Nobody's nominating Melissa Rowland for Mother of the Year, but I think it's worth mentioning that c-sections carry from 3 to 7 times the risk of maternal death than non-surgical births. The stat c-section Rowland declined (or fled) has up to 16 times
the risk of maternal death. Here is an excerpt from the consent form I signed 6 yrs ago highlighting the risks of c-section and I'm assuming hers was similar:
|Bleeding, infection, injury to uterus, tube, ovaries, bowel, bladder, nerves, blood vessels, injury to baby, need for further procedure such as hysterectomy.
I have also been informed and understand that in the performance of any surgical procedure and in the administration of an anesthetic or sedation/analgesia there are other risks such as severe blood loss, infection, drug reaction, slowing or stopping of breathing, failure of the anesthetic or sedation/analgesia, cardiac arrest, and even death. Knowing these risks, I consent to the use of any anesthetic or sedation/analgesia, deemed appropriate by my physicians.
I also have been informed and understand that the practice of medicine, surgery and dentistry is not an exact science and acknowledge that no guarantees or promises have been or can be made to me concerning the results of the procedures performed.
Gee. To think she hesitated.
Any woman undergoing a cesarean section to give birth risks her life
, which is exactly what Melissa Rowland ultimately chose to do when she delivered her surviving twin daughter and her stillborn son via major abdominal surgery. It was her 3rd c-section
btw, because they're so much fun. Really. Just ask anyone who's had one.
This isn't the slippery slope; this is the thing that lies at the bottom of it. A prosecutor has determined that the life & health of an unborn infant is worth more
than that of the pregnant woman who carries him, and so charges the mother of a stillborn infant with murder
for daring to disagree with his assessment of her relative worthlessness. Meanwhile, a father cannot legally be compelled to give so much as a drop of blood to save his child, or any child, born or unborn. A coroner -- who cannot even determine what the baby died of, much less the moment death occurred -- nevertheless asserts that a c-section performed at some unspecified earlier point in time would have saved his life, something even the surgeons who ultimately performed the surgery didn't dare claim. As a matter of fact, the same doctors assuring Rowland that her baby would die without her undergoing the surgery, offered no similar assurance that the baby would even survive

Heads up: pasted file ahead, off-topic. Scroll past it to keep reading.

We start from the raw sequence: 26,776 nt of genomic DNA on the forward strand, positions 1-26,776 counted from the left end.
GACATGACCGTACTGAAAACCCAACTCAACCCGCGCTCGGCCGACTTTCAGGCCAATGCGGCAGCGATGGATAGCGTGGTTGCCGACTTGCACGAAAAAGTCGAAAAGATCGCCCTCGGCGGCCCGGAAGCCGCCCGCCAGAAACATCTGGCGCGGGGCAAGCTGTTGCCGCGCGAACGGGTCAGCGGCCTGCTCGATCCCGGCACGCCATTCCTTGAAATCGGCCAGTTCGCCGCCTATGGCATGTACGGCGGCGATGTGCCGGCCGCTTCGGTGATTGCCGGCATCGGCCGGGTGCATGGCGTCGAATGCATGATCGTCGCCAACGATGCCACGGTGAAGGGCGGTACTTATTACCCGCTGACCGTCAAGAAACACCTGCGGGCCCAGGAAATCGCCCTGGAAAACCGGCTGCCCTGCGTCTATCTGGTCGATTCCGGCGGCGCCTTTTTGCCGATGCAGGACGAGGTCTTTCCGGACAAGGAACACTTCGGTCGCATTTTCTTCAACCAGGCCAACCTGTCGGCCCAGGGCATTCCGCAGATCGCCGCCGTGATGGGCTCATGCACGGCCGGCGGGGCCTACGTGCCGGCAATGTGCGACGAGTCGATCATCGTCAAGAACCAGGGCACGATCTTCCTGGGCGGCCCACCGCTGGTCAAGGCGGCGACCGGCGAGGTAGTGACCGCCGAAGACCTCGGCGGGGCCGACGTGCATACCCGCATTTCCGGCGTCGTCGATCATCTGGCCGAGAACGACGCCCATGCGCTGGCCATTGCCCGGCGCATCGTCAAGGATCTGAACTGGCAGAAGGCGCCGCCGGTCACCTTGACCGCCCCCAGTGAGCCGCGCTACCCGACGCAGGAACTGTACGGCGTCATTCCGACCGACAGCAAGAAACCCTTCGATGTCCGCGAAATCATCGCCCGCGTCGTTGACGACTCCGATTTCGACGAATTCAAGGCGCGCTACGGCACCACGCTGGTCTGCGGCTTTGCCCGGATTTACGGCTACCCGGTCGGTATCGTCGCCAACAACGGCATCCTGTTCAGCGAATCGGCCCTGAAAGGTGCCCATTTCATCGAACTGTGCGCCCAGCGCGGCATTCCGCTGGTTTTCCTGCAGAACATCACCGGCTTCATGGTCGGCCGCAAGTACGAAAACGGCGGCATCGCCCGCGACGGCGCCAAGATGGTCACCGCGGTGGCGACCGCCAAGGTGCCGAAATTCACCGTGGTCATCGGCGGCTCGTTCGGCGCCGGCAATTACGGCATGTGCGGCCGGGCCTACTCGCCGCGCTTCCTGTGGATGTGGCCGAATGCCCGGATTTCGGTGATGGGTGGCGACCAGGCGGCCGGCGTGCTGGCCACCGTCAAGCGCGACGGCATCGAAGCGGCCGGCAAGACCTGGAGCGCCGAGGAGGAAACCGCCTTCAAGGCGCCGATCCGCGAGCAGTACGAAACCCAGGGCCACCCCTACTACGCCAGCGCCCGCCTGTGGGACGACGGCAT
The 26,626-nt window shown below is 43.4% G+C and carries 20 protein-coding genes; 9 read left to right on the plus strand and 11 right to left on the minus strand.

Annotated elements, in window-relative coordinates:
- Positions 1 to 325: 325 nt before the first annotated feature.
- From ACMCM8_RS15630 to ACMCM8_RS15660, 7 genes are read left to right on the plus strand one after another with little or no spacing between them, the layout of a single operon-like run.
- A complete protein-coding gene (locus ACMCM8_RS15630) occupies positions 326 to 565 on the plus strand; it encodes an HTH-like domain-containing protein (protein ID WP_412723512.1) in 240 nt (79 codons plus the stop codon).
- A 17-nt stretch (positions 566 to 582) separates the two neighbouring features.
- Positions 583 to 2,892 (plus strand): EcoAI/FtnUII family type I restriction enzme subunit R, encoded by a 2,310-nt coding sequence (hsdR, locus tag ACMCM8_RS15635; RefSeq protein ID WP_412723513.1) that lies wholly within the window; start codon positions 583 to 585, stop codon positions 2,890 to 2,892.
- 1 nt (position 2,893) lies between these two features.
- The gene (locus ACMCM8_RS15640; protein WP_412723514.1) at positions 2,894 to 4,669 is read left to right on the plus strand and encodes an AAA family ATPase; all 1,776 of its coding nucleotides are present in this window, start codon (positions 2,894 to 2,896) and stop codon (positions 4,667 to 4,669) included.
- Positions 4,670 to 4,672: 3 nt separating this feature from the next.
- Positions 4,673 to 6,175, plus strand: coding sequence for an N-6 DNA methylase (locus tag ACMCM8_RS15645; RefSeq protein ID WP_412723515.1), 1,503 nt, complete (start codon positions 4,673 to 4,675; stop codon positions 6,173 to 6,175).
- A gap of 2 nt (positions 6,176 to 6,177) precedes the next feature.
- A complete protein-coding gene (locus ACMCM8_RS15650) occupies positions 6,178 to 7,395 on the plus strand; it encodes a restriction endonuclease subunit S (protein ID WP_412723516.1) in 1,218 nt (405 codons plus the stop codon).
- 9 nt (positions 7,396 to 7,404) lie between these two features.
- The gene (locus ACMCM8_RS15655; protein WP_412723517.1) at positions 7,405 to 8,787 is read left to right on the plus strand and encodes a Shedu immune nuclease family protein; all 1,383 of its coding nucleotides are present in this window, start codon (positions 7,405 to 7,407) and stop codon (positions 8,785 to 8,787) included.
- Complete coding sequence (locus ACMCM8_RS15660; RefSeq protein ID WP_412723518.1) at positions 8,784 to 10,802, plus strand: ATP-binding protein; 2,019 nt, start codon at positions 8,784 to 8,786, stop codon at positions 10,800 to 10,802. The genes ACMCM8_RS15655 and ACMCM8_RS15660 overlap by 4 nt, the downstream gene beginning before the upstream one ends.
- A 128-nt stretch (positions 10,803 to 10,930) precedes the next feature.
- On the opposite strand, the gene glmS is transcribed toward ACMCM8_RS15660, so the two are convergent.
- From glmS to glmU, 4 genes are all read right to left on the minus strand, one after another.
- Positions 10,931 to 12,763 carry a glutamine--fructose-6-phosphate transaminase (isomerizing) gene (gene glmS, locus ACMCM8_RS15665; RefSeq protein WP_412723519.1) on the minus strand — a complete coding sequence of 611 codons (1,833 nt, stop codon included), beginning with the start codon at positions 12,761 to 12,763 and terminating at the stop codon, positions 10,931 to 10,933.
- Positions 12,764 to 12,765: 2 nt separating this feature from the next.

the surgery, much less be saved by it. Yet they would have her imprisoned for postponing
it (because she ultimately went through with it), and with that, effectively rendered her right to a second opinion (or in this case, third opinion) completely null and void.
Make no mistake; it's no accident they chose a case like Rowland's to run up the flag pole. It's my turn to say it: They are starting with the mamas that no one will stand up for; then they will come for the rest of us. Or does anyone else still believe they wouldn't prosecute a pregnant woman for not wearing her seatbelt? For living with a smoker? For not quitting a physically demanding job? For not getting enough folic in her diet, or eating too much tuna? For gaining too much weight, or gaining too little? For refusing an ultrasound? Amniocentesis? Internal fetal monitoring? Watch and learn, parents. You better take the first words out of your doctor's mouth as gospel, hurry up and consent to whatever treatment he says, no questions asked, and pray that he's not making a mistake. Because if anything happens to your child while you're researching advice, confirming diagnoses, verifying test results, getting a second opinion -- in short, exercising your right to informed consent
-- it'll be you
facing criminal charges; his
mistake will be covered by insurance.